1. Increased border trade: Claims reported by industry that fat taxes would lead to a loss of jobs in the food processing, manufacturing and retail sector was a recurring theme in 2012. It was argued that although the DK/GE border trade (which accounts for approx. half of border trade) was mostly limited to “luxury” items (alcohol, tobacco, confectionary and soda) averaging 10 billion DKK annually (1,3 billion Euros) it was now spreading to foods in particular foods containing fat. In addition it was argued that the trade seemed to be increasing although these allegations was rejected by the Ministry of Taxes
2. Administrative burden for food industry: The administrative burden was repeatedly highlighted in the media. Possibly the ongoing financial crisis and the reluctance of government to restrict the competiveness of industry might have played a role. A report from the Danish Food Industry (2012) stated that “as a result of our lobbying, there now seems to be a widespread political recognition that the tax is a mistake. The report further stated that the tax on saturated fat has been raising several problems. According to the report problems included
No connection between the content of fat in product and tax paid.
Administrative burdens caused by the supplier’s declarations and registrations.
Meat processing industry subject to tax on the fat content of meat not included in the finished product.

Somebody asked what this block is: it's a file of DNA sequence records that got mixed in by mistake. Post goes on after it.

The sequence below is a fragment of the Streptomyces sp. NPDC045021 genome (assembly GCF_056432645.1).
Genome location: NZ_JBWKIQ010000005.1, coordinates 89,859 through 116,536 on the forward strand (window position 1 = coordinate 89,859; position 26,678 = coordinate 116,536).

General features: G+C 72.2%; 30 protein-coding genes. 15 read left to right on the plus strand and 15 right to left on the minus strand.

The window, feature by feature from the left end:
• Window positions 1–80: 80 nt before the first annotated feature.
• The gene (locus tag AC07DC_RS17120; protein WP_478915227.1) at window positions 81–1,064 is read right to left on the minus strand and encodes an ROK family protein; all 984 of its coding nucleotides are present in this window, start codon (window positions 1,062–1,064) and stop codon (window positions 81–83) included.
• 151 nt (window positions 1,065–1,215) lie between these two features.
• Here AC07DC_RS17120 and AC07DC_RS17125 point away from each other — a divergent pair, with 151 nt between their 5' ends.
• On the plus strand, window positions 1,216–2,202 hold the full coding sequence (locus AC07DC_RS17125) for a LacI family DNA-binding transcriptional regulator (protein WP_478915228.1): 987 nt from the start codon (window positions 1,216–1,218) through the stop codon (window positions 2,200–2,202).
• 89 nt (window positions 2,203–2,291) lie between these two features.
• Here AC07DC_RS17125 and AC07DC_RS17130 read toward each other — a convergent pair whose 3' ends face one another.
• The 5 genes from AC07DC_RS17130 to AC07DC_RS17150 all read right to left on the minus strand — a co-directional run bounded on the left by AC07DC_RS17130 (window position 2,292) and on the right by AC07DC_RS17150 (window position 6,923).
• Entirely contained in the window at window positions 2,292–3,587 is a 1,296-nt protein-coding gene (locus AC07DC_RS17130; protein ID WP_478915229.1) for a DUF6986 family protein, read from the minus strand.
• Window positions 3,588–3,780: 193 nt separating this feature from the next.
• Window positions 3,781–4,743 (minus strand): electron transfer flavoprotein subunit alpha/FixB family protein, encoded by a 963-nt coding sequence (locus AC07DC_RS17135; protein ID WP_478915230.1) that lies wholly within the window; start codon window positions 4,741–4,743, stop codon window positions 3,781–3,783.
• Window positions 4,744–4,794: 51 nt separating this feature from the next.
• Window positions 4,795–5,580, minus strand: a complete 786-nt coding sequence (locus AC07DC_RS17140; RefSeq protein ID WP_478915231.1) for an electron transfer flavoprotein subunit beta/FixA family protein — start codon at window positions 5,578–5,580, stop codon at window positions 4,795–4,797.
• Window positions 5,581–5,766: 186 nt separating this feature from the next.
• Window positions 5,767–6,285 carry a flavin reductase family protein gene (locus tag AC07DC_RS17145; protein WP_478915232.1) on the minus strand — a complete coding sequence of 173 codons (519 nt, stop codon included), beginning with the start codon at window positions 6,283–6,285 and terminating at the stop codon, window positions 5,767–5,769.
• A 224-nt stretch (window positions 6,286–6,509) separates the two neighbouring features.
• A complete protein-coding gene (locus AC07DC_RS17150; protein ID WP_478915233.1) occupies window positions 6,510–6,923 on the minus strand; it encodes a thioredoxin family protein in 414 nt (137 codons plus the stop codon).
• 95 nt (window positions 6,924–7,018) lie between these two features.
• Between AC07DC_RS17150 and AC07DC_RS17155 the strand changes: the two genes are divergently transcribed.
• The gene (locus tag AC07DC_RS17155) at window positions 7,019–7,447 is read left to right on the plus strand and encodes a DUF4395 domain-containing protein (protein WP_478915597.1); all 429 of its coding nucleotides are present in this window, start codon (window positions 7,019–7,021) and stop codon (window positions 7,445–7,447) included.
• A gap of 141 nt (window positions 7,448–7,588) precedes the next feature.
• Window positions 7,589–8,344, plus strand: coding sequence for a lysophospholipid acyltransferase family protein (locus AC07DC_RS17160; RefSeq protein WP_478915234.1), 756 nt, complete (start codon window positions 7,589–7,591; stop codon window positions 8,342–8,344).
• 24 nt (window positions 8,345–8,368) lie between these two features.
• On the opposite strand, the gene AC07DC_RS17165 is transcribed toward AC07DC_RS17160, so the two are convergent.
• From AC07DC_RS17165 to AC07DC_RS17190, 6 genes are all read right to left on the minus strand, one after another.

Tax on meat is a flat rate, and does not reflect the actual fat content.
Double taxation on chocolate/confectionary, as the final product is subject to the sugar confectionary/chocolate tax as well as the added saturated fat tax
3. Alliances and partnerships. The debate during 2012 showed that a wide range of stakeholders began to get involved in the policy process. Since the heavy administrative burden reported by the food industry seemed to coincide with the concerns raised by trade unions of the taxes leading to loss of jobs an alliance arguing for the removal of the tax began to develop. The alliance resulted in the planning of a joint meeting arranged by a broad range of stakeholders on November 9 on the negative consequences of border trade with special emphasis on food shopping patterns.
4. Absence of advocacy. It seems that health promoters were poorly prepared to communicate the emerging evidence about the effects of taxation. This included new evidence from a study by Jensen & Smed (2012) suggesting a decrease in consumption by 10 – 20% as a result of the fat tax. According to Mazzocchi (2012) Denmark appeared to have the most tax supportive population (76%). Similarly it was showed by Læssø et al (2012) that 75% of Danes were in favor of a differentiated VAT with healthy products becoming cheaper and unhealthy ones more expensive.
In conclusion: future regulations and fiscal measures should build on existing nutritional evidence both within and outside the food industry and consider healthy dietary reformulation of lower cost foods and reduction of administrative burden. In addition any future measures must be evaluated by health promoters using the most appropriate investigative methods to produce reliable results and to encourage broad supportive public alliances.
Caillavet, F & Darmon, N, Are taxes on fatty foods having their desired effects on health? 5 nov 2012, BMJ
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Smed, S & Robertson; A. Are taxes on fatty foods having their desired effects on health? BMJ 2012;345:e6885 doi: 10.1136/bmj.e6885 (Published 16 October 2012)
Competing interests: No competing interests